PROFESSOR LYNN ABRAMS
UNIVERSITY OF GLASGOW
Friday 7 April 5:30pm—6:30pm
Rutherford House Lecture Theatre 3 (RHLT3)
For further information please contact the History Programme Seminar Convenor:
Valerie Wallace, valerie.wallace at vuw.ac.nz
In interviews with British women who reached maturity in the post war decades, introducing feminism into the conversation has produced some puzzling contradictions. These women narrated life histories that had been shaped by the language and values of the feminist generation and yet many expressed unease when confronted with their own lack of active engagement with the women’s movement or with feminism as a set of beliefs. Drawing upon a series of interviews with women of the ‘transition generation’ (those born in the 1940s) this lecture will reflect on some of the assumptions of feminist oral history and consider how we might talk about feminism in a way that opens up rather than closes down the conversation.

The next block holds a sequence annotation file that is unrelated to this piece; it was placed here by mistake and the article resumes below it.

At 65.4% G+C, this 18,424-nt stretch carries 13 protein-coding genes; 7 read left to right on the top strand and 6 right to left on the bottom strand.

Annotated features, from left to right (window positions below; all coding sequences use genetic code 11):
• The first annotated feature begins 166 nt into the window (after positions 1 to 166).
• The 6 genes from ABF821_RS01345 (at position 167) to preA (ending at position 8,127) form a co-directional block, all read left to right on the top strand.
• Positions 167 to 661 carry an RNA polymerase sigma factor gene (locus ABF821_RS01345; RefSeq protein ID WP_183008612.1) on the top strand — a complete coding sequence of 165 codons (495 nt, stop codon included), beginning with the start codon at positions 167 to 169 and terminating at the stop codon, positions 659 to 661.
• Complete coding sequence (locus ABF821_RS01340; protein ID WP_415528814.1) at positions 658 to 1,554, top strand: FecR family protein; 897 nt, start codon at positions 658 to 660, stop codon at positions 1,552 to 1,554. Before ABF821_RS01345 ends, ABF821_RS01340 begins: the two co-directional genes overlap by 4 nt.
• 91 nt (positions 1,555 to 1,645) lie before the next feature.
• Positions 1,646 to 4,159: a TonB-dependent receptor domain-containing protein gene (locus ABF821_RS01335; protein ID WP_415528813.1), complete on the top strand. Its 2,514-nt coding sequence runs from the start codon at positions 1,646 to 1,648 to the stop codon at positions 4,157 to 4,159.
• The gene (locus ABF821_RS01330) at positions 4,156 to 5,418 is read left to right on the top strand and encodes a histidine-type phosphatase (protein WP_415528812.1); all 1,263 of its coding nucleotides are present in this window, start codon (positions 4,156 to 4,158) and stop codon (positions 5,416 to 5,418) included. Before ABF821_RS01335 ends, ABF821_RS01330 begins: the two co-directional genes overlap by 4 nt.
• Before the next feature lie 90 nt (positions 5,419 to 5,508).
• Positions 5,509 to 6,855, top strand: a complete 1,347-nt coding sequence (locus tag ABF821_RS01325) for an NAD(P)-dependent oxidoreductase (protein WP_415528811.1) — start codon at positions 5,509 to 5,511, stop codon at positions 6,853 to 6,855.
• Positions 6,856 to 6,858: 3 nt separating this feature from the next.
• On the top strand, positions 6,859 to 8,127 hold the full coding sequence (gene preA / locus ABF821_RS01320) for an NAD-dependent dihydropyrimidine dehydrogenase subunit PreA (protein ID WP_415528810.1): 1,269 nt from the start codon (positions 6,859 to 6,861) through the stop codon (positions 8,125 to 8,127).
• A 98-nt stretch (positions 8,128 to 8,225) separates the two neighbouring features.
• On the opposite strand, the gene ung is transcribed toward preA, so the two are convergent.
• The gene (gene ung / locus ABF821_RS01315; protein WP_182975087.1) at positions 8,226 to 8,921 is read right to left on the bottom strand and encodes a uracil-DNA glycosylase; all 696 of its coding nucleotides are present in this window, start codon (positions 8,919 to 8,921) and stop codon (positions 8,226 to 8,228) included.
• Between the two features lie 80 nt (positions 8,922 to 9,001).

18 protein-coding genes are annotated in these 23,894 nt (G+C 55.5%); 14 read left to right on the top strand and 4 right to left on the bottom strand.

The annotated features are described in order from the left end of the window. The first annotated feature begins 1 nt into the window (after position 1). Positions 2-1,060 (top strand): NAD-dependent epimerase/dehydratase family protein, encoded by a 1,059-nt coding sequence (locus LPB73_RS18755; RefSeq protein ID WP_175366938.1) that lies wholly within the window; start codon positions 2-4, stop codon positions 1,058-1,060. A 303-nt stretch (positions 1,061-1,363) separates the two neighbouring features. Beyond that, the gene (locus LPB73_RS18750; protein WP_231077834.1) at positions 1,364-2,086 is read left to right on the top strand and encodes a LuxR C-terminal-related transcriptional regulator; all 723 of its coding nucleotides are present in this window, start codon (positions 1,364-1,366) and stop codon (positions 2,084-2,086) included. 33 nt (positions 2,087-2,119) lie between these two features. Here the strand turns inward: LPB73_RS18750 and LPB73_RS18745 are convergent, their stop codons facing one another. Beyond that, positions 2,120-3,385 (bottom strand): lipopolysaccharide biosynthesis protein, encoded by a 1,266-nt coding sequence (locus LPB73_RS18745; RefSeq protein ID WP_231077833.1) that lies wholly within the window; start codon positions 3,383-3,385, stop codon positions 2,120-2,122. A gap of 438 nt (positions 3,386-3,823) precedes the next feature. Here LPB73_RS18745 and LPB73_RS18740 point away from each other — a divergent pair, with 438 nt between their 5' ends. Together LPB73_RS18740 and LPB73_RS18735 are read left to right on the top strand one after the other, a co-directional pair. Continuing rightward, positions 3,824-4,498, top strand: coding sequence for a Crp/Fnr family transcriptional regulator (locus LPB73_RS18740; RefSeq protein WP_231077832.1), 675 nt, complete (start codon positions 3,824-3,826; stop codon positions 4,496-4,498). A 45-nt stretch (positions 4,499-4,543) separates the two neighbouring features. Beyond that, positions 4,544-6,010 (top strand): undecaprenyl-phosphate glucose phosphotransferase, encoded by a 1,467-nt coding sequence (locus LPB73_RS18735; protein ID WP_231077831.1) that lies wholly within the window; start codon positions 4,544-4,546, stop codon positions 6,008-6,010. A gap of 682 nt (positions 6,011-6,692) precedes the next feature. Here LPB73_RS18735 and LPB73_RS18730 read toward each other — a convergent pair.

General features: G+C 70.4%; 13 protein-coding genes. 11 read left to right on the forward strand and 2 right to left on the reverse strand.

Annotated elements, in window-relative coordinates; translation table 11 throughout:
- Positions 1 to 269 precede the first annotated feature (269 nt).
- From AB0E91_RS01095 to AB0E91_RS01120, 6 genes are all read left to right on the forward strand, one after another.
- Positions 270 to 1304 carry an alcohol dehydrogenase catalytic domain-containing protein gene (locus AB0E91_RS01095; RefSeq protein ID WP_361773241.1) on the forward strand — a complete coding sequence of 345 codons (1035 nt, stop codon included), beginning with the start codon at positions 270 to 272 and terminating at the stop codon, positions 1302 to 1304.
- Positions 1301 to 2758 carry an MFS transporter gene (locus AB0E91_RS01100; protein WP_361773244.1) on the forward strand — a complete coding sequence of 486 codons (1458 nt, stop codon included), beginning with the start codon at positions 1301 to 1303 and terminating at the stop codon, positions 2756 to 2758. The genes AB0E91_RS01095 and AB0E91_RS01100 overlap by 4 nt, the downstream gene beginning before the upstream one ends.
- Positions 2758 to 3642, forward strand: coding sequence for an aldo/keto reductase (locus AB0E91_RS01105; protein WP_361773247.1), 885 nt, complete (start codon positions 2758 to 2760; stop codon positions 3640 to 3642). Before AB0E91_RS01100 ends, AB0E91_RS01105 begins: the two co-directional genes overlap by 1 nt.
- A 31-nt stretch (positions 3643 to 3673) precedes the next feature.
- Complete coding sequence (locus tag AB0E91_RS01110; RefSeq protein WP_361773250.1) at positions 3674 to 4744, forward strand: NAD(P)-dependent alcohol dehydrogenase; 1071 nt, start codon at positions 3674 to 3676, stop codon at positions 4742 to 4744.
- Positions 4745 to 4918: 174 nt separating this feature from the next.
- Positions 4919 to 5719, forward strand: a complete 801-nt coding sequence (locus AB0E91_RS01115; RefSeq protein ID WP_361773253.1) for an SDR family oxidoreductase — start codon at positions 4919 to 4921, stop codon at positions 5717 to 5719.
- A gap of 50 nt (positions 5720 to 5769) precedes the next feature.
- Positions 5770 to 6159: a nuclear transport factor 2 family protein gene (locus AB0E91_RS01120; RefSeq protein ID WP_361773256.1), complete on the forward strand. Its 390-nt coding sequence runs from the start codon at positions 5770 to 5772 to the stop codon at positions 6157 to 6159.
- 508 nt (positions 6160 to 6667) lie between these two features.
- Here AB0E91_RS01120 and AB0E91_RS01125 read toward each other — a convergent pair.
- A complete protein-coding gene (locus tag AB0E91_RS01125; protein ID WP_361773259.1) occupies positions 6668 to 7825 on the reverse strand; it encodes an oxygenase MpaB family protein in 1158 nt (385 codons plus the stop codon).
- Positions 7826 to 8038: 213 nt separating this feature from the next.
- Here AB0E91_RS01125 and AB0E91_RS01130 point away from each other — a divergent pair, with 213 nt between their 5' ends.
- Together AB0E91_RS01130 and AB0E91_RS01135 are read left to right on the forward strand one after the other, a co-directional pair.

Lynn Abrams is Professor of Modern History and Head of the School of Humanities at the University of Glasgow. She is the author of The Making of Modern Woman: Europe 1789-1918 (2002), Myth and Materiality in a Woman’s World: Shetland 1800-2000 (2005), Oral History Theory (2016) and articles on subjects ranging from highland mascu-linity to knitting and identity in the Shetland islands, storytelling and modern barter. Lynn has been the Convenor of Women’s History Scotland and co-editor of Gender and History.